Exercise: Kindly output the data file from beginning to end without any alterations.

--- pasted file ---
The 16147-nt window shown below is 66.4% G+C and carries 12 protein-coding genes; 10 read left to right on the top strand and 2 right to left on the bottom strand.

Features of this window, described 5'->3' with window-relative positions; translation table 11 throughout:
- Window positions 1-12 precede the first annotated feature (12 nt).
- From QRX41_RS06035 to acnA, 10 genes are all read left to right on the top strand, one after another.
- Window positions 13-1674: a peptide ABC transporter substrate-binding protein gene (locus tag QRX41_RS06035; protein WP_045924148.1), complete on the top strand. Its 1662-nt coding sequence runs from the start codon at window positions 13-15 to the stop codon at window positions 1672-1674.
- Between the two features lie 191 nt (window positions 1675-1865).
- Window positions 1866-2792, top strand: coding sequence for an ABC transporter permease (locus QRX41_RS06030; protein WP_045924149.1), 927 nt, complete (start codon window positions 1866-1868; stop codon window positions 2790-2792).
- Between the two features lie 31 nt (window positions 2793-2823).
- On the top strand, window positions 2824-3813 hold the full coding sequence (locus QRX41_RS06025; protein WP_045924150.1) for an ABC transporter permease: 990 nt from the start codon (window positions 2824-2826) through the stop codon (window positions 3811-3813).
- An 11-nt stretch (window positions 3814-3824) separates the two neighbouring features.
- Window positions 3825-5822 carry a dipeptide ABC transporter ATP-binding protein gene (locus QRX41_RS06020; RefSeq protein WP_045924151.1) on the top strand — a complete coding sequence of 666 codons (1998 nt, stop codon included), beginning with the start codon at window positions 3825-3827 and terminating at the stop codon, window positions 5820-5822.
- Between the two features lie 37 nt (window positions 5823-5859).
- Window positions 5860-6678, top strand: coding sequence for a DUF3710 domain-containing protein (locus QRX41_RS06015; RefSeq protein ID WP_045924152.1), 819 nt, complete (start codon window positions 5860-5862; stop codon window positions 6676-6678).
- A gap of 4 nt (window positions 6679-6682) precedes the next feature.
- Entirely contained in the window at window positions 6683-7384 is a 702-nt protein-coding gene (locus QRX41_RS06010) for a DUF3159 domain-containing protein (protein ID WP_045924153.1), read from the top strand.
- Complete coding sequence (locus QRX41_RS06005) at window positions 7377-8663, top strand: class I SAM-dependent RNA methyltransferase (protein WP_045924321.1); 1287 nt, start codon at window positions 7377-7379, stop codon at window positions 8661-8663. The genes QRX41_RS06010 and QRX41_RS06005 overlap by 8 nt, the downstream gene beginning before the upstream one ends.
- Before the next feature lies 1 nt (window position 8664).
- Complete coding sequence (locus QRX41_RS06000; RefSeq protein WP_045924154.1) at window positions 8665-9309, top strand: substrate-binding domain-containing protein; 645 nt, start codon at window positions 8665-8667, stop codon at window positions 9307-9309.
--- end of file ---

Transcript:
The 16147-nt window shown below is 66.4% G+C and carries 12 protein-coding genes; 10 read left to right on the top strand and 2 right to left on the bottom strand.

Features of this window, described 5'->3' with window-relative positions; translation table 11 throughout:
- Window positions 1-12 precede the first annotated feature (12 nt).
- From QRX41_RS06035 to acnA, 10 genes are all read left to right on the top strand, one after another.
- Window positions 13-1674: a peptide ABC transporter substrate-binding protein gene (locus tag QRX41_RS06035; protein WP_045924148.1), complete on the top strand. Its 1662-nt coding sequence runs from the start codon at window positions 13-15 to the stop codon at window positions 1672-1674.
- Between the two features lie 191 nt (window positions 1675-1865).
- Window positions 1866-2792, top strand: coding sequence for an ABC transporter permease (locus QRX41_RS06030; protein WP_045924149.1), 927 nt, complete (start codon window positions 1866-1868; stop codon window positions 2790-2792).
- Between the two features lie 31 nt (window positions 2793-2823).
- On the top strand, window positions 2824-3813 hold the full coding sequence (locus QRX41_RS06025; protein WP_045924150.1) for an ABC transporter permease: 990 nt from the start codon (window positions 2824-2826) through the stop codon (window positions 3811-3813).
- An 11-nt stretch (window positions 3814-3824) separates the two neighbouring features.
- Window positions 3825-5822 carry a dipeptide ABC transporter ATP-binding protein gene (locus QRX41_RS06020; RefSeq protein WP_045924151.1) on the top strand — a complete coding sequence of 666 codons (1998 nt, stop codon included), beginning with the start codon at window positions 3825-3827 and terminating at the stop codon, window positions 5820-5822.
- Between the two features lie 37 nt (window positions 5823-5859).
- Window positions 5860-6678, top strand: coding sequence for a DUF3710 domain-containing protein (locus QRX41_RS06015; RefSeq protein ID WP_045924152.1), 819 nt, complete (start codon window positions 5860-5862; stop codon window positions 6676-6678).
- A gap of 4 nt (window positions 6679-6682) precedes the next feature.
- Entirely contained in the window at window positions 6683-7384 is a 702-nt protein-coding gene (locus QRX41_RS06010) for a DUF3159 domain-containing protein (protein ID WP_045924153.1), read from the top strand.
- Complete coding sequence (locus QRX41_RS06005) at window positions 7377-8663, top strand: class I SAM-dependent RNA methyltransferase (protein WP_045924321.1); 1287 nt, start codon at window positions 7377-7379, stop codon at window positions 8661-8663. The genes QRX41_RS06010 and QRX41_RS06005 overlap by 8 nt, the downstream gene beginning before the upstream one ends.
- Before the next feature lies 1 nt (window position 8664).
- Complete coding sequence (locus QRX41_RS06000; RefSeq protein WP_045924154.1) at window positions 8665-9309, top strand: substrate-binding domain-containing protein; 645 nt, start codon at window positions 8665-8667, stop codon at window positions 9307-9309.